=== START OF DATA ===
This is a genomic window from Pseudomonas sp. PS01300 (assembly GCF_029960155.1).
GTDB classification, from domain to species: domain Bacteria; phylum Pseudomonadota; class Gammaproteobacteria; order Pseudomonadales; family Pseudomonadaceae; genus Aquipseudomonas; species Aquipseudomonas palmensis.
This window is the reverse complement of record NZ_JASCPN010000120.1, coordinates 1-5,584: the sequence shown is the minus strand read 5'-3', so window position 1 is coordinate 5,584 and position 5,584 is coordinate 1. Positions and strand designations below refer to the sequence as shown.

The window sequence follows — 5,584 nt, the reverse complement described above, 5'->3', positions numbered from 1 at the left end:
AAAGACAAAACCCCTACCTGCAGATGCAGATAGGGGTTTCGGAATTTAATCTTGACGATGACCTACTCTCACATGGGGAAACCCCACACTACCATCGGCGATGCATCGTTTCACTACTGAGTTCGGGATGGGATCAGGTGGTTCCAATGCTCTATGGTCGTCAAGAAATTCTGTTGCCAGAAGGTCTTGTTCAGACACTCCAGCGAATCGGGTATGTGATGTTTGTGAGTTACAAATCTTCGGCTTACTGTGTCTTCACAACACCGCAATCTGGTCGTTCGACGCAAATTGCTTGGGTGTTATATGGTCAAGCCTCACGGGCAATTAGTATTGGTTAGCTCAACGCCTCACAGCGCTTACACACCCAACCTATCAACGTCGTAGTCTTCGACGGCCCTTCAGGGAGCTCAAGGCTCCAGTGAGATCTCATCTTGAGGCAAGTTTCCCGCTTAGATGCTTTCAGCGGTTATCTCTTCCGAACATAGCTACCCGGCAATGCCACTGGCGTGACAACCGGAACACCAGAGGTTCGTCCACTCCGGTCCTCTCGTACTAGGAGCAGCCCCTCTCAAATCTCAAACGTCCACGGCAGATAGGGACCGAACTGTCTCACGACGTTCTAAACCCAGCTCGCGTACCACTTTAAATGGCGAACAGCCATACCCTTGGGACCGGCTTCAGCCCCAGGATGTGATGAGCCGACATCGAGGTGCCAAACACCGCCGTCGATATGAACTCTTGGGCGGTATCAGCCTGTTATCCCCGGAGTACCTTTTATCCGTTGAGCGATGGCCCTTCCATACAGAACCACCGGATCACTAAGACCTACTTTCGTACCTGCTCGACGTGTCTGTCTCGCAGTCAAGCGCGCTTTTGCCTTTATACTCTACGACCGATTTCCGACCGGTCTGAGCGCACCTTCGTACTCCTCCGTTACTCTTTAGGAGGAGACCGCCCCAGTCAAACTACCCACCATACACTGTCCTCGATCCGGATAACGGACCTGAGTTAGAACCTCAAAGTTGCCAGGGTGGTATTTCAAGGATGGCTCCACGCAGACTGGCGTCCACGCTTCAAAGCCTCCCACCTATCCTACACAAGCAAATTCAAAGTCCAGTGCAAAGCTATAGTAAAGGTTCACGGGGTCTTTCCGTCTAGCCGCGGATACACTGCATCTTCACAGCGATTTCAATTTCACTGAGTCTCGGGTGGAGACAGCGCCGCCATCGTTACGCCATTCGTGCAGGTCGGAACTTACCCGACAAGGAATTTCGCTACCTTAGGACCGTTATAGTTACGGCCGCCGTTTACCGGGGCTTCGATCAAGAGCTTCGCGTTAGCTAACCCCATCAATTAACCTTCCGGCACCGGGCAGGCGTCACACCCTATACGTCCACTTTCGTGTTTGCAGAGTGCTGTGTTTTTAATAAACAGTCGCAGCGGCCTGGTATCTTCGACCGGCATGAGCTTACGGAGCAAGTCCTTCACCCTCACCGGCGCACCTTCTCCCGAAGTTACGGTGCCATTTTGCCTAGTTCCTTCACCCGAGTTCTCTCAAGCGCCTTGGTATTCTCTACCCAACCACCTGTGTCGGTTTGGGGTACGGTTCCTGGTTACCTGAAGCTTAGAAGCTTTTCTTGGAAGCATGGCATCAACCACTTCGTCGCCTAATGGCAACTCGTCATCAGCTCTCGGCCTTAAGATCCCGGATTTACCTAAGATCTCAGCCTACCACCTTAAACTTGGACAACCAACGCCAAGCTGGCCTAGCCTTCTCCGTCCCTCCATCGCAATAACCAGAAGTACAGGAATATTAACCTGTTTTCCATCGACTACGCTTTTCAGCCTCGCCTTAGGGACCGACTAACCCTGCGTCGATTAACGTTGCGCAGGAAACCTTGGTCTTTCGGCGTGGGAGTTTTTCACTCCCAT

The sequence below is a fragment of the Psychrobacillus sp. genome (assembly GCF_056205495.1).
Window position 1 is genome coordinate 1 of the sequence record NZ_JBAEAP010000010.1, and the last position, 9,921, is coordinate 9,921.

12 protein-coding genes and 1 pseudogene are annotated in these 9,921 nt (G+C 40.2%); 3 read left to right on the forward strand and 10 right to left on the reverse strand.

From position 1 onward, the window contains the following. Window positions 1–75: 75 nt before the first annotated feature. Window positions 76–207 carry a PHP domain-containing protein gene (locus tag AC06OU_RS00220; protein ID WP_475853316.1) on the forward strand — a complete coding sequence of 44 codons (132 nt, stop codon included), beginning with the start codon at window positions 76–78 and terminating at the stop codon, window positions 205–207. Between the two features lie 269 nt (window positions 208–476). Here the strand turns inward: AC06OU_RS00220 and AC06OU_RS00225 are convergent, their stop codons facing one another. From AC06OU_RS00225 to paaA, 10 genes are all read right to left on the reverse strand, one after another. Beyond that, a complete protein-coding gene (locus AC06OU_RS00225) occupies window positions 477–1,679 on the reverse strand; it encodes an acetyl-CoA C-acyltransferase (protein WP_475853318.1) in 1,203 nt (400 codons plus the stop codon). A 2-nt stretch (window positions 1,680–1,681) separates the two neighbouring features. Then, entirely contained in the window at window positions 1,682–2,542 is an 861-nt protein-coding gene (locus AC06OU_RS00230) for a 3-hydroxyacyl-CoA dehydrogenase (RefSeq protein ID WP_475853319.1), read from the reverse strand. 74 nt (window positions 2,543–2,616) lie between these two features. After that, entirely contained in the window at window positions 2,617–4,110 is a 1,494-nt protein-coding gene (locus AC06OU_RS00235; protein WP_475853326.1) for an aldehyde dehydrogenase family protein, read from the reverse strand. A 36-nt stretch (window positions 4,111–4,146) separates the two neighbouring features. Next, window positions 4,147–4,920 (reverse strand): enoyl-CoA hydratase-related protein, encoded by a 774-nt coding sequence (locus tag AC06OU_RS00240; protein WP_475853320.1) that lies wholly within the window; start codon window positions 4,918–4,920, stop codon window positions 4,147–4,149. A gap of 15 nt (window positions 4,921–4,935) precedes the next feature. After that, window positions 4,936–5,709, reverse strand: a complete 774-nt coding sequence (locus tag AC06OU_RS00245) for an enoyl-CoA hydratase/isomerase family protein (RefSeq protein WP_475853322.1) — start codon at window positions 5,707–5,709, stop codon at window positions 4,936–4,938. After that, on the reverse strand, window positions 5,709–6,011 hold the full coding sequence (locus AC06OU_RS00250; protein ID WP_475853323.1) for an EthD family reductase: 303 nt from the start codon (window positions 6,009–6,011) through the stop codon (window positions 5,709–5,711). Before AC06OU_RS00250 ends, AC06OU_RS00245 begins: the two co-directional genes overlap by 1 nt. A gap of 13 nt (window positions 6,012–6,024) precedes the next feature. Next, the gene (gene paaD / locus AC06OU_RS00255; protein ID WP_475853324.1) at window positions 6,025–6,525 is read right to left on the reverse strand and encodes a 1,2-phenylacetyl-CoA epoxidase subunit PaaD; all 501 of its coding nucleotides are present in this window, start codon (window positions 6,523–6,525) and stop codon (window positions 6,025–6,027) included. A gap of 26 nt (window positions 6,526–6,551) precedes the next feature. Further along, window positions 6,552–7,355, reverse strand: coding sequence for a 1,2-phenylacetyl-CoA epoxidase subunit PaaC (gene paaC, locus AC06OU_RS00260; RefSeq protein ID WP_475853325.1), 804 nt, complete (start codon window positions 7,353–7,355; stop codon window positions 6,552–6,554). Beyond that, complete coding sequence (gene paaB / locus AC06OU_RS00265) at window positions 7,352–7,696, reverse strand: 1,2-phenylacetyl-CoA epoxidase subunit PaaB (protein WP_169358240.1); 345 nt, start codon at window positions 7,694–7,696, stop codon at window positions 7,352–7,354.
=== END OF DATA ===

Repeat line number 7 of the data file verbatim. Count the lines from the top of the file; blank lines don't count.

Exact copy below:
Window position 1 is genome coordinate 1 of the sequence record NZ_JBAEAP010000010.1, and the last position, 9,921, is coordinate 9,921.